The following letter was posted on the Internet newsgroup rec.music.opera. It is a personal note from soprano Astrid Varnay rememembering her friend and colleague Birgit Nilsson. Astrid Varnay was one of the great Brünnhildes of our time, and a staple at Bayreuth during the post-war Wieland Wagner years. Here at the MET I was fortunate to hear her live in the cast of the MET's premiere of Kurt Weill's The Rise and Fall of the City of Mahagonny. Here is her note:
Birgit Nilsson -- A Remembrance
Even with our helmets on, we never locked horns.
There were simply too many bonds that linked us inseparably: born in the same country - Sweden – under the same sign - Taurus - in the spring of the same year –1918. I got here first, on April 25th as the daughter of visiting Hungarian singers in Stockholm and she showed up on May 17th down the road a piece on her parents’ farm in Västra Karup in Skåne. She never stopped ribbing me about the fact that I arrived a couple of weeks before she did.
Once, after I had moved from Elektra to Klytämnestra, while she continued in the title role, I was on my way to a rehearsal, when behind me on the sidewalk I heard an abrasively cranky child whining incessantly "Mommy, mommy..." When I finally decided I could ignore this no more and turned around in exasperation to beg the parent to pay a little attention to the yammering kid, I realized that the "brat" was my friend Birgit. I did get her back, though. Years later on one of our many phone calls I feigned one of those very formal secretarial voices and inquired if I might speak to Madame Nilsson – when she took the bait and said: "This is she speaking," I switched to my own voice and said "It’s your mother!" It became an identifying mark for our many conversations over the years.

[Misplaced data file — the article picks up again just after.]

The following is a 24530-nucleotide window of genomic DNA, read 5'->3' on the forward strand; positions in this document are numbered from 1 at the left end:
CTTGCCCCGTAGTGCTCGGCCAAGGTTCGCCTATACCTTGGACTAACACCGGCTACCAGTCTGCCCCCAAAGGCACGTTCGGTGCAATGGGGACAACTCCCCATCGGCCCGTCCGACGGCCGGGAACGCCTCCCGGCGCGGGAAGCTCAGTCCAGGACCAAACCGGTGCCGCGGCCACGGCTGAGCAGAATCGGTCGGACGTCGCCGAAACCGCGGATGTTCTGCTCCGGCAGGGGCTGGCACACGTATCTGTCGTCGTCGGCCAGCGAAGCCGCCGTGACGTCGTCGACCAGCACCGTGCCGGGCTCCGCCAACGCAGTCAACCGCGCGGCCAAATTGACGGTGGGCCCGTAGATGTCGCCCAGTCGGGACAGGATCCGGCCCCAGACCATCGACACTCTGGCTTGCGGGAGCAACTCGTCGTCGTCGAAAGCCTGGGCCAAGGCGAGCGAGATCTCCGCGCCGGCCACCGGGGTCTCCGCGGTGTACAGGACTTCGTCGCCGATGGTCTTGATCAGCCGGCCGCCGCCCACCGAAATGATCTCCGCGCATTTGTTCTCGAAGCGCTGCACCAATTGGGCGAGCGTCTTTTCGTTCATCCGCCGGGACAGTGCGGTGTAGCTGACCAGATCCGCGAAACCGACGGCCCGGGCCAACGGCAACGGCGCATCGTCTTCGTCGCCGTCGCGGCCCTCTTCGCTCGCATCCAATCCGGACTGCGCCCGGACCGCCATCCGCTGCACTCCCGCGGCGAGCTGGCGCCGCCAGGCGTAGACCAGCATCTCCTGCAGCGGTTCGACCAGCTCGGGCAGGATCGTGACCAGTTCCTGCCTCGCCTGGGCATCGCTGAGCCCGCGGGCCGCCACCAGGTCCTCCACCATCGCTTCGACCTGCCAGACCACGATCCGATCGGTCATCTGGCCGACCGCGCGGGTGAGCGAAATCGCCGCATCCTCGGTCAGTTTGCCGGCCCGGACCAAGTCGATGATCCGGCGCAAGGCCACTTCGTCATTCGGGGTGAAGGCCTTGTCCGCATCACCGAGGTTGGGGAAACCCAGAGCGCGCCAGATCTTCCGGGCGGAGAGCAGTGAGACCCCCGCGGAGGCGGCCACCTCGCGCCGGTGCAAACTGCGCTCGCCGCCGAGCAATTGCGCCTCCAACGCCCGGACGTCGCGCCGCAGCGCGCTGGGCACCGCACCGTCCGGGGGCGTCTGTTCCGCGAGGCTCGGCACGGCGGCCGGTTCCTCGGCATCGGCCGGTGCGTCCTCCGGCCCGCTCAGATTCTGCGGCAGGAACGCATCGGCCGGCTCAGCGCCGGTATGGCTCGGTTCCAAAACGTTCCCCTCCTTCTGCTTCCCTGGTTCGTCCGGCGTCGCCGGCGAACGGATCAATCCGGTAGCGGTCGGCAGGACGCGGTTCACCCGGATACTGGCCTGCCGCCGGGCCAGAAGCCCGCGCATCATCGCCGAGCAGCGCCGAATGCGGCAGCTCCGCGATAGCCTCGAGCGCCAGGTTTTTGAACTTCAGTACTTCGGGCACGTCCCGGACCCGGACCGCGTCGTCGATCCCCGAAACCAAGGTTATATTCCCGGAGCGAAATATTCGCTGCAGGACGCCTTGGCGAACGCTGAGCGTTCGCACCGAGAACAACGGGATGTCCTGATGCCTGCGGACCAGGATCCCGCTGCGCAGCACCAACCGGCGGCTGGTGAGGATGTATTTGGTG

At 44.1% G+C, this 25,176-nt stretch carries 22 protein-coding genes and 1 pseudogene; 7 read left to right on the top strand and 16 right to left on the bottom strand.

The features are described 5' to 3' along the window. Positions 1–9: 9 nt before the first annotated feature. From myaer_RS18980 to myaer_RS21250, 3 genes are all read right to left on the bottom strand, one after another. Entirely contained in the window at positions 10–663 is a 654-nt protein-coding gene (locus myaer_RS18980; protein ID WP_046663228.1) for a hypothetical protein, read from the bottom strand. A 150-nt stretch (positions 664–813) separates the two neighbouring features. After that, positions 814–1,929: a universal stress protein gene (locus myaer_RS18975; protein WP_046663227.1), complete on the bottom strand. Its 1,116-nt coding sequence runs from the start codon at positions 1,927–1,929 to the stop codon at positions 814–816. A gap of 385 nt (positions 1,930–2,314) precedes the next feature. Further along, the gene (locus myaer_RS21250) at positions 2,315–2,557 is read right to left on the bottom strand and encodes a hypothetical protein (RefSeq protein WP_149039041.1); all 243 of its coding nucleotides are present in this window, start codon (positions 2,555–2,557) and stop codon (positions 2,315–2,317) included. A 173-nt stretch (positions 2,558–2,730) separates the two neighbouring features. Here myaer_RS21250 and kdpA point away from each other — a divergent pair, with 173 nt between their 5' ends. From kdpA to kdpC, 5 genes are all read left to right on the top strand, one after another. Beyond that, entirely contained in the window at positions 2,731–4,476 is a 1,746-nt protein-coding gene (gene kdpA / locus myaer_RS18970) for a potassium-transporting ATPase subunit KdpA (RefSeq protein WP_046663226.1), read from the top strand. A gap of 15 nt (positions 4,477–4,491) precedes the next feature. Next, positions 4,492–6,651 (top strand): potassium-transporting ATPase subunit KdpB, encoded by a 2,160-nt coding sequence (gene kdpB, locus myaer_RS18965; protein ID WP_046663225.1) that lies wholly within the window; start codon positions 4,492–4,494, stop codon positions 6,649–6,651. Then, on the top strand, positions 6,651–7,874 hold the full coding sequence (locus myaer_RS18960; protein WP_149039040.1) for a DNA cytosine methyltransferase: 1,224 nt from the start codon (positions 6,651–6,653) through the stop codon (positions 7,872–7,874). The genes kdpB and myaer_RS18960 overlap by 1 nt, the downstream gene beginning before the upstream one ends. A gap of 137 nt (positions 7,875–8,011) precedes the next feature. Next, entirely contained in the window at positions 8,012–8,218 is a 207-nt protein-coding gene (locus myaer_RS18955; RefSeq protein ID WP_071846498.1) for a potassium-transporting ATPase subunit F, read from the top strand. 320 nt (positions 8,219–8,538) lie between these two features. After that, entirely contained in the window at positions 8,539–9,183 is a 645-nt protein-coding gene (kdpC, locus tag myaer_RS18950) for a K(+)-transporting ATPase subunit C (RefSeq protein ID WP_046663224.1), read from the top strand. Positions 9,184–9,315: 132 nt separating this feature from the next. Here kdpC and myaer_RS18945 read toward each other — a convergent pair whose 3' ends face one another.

We were colleagues, not rivals. There was never any jealousy, although perhaps occasional, and I hope pardonably small surges of envy emerged on both sides. I coveted those effortless clarion high C’s, and she confessed that she would have enjoyed having some of my dramatic skills, although hers could be fairly incendiary. Actually we didn’t share that many roles. Apart from three or four pillars of both careers: Brünnhilde, Isolde, Fidelio and the aforementioned Elektra, our repertoires pretty much went their own ways. She never sang Ortrud, and I wouldn’t have touched Turandot with a Yang-Tse barge pole. And we loved singing together: Those performances and the joy of our collaboration forged a friendship that will remain affixed in my heart forever.
A talent like Birgit’s comes along – if you’re lucky – perhaps once in a lifetime. How fortunately we are that it happened in our lifetime. A friend and colleague like that is even rarer, and it was a blessing for me to have worked with her.
I’ll miss her greatly.